As MMA Weekly first reported, the IFL has released Shawn Tompkins from his contract as coach of the L.A. Anacondas. Anyone who saw the Anacondas back in March and then saw them again in the playoffs in August could have seen this coming. They just weren’t the same team, and a lot of it had to do with Tompkins not having the necessary time to devote to them.
Don’t get me wrong, Shawn Tompkins is an excellent coach and MMA trainer. He understands the nuances of the sport and can assess a guy’s strengths and weaknesses to come up with an effective game plan.
But over the last six months or so his career as a trainer has really taken off and as a result he spread himself very thin trying to keep up. He was named head coach of the Anacondas after Bas Rutten left, and then he was named head trainer at Dan Henderson’s Team Quest West academy (the name of which always perplexed me, since both Team Quests were already on the West Coast), and then he left Team Quest for Randy Couture’s fight team.
That’s just too many different teams and fighters to worry about. When Tompkins was just focusing on the Anacondas, they were characterized by extensive training camps. But going into the IFL semifinals there were rumblings from several team members that Tompkins wasn’t pulling them together for team training like they’d hoped.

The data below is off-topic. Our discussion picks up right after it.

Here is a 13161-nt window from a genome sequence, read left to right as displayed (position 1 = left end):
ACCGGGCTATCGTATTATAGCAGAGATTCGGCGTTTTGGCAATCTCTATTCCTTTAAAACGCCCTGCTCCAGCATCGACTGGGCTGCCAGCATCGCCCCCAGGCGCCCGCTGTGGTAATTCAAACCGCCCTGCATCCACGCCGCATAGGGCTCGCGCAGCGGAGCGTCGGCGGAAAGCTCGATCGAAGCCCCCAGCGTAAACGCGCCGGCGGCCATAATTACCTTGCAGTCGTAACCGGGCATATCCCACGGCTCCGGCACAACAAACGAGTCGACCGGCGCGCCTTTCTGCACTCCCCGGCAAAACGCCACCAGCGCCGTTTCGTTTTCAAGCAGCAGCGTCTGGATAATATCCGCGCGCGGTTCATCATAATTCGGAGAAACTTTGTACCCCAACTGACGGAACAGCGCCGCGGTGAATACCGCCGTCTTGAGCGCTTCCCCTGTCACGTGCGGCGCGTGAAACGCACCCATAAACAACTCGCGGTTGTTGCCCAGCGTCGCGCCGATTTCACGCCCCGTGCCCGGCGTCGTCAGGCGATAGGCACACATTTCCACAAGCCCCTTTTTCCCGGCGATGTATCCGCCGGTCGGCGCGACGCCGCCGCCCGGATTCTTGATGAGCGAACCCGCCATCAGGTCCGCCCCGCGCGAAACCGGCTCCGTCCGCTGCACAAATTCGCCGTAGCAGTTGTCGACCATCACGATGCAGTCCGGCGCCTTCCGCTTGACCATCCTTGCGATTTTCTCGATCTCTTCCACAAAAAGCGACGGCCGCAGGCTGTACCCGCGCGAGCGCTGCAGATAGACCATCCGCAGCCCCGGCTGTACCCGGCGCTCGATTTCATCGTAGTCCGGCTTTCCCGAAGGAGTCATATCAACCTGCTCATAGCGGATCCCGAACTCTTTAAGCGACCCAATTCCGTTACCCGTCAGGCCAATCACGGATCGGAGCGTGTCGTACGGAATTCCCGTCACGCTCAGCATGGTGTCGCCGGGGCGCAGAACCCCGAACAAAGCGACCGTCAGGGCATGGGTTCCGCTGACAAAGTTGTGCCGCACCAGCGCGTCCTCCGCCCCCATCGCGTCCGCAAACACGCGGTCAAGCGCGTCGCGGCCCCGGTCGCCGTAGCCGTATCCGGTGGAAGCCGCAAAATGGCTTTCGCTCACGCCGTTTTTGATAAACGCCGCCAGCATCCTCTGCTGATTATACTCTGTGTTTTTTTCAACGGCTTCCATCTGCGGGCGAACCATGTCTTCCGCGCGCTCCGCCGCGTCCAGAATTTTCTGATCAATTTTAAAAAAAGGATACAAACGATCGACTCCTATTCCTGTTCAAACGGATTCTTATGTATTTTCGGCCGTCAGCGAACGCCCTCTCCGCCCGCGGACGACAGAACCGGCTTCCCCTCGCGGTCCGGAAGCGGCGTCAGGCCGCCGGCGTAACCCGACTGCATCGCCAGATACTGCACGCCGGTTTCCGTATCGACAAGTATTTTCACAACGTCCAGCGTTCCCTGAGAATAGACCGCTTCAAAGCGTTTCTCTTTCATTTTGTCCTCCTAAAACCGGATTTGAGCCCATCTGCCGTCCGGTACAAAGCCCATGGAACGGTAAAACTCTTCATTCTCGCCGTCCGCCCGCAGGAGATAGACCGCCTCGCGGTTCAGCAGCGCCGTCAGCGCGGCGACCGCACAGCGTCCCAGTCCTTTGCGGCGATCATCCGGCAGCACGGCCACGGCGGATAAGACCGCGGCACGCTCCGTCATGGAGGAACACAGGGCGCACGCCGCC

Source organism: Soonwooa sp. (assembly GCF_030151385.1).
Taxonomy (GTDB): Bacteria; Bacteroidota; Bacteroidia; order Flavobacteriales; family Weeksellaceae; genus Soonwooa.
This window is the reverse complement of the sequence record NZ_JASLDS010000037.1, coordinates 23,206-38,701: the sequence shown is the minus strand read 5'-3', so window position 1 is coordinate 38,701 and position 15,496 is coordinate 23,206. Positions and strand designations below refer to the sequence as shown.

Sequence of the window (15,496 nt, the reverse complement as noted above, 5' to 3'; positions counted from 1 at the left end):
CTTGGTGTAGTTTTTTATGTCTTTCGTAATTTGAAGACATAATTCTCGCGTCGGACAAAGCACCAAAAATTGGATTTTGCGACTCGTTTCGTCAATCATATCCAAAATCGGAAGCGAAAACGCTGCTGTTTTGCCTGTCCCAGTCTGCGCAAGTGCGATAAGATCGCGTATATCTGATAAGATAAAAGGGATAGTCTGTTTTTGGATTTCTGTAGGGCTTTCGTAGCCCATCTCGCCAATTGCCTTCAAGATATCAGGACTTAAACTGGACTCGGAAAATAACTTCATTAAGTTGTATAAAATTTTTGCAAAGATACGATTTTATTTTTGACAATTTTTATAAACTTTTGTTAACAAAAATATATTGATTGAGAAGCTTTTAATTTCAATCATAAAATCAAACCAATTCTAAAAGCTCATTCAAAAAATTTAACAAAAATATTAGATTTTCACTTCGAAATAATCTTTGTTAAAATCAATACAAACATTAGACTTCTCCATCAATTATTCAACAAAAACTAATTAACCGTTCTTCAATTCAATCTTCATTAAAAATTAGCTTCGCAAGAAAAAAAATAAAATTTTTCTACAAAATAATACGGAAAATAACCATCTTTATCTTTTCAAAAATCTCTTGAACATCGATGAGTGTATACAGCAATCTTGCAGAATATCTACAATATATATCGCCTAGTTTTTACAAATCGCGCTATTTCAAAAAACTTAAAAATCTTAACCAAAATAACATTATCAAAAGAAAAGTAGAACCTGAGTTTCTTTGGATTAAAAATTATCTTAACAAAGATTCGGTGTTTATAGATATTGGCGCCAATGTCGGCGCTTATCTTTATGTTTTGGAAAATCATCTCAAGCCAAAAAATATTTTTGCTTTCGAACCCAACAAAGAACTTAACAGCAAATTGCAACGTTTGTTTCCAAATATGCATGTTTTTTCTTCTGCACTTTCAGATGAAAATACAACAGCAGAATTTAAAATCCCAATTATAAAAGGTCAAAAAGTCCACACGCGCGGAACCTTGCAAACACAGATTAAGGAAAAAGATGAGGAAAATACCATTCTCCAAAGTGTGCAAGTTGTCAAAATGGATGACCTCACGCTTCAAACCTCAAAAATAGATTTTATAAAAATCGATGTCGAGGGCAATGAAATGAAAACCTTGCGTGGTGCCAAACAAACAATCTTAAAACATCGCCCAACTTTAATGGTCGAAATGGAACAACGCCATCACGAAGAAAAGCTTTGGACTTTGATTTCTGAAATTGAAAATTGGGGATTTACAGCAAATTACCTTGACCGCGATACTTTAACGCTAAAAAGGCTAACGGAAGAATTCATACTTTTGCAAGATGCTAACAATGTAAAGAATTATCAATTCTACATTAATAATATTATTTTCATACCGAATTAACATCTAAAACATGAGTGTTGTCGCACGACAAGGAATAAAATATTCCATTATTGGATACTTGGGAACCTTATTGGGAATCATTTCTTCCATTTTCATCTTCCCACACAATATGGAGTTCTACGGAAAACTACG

After they were pounded by the Silverbacks in the semis, I remember asking Tompkins in the press conference whether he felt the lack of a solid training camp hurt his team. It was almost impressive the way he evaded the question completely.
It’s a shame, because Tompkins was a really good ambassador for the league and a good coach. You can’t blame him for wanting to seize these opportunities as they arose, but his fighters deserve a coach who will put them first.
From what I hear, Tompkins won’t be the only coaching change the IFL makes before the 2008 season. I won’t say who else is on the chopping block, but as the team format progresses we’re discovering that just being a great athlete doesn’t make you a great coach. I’m looking at you, Isiah Thomas.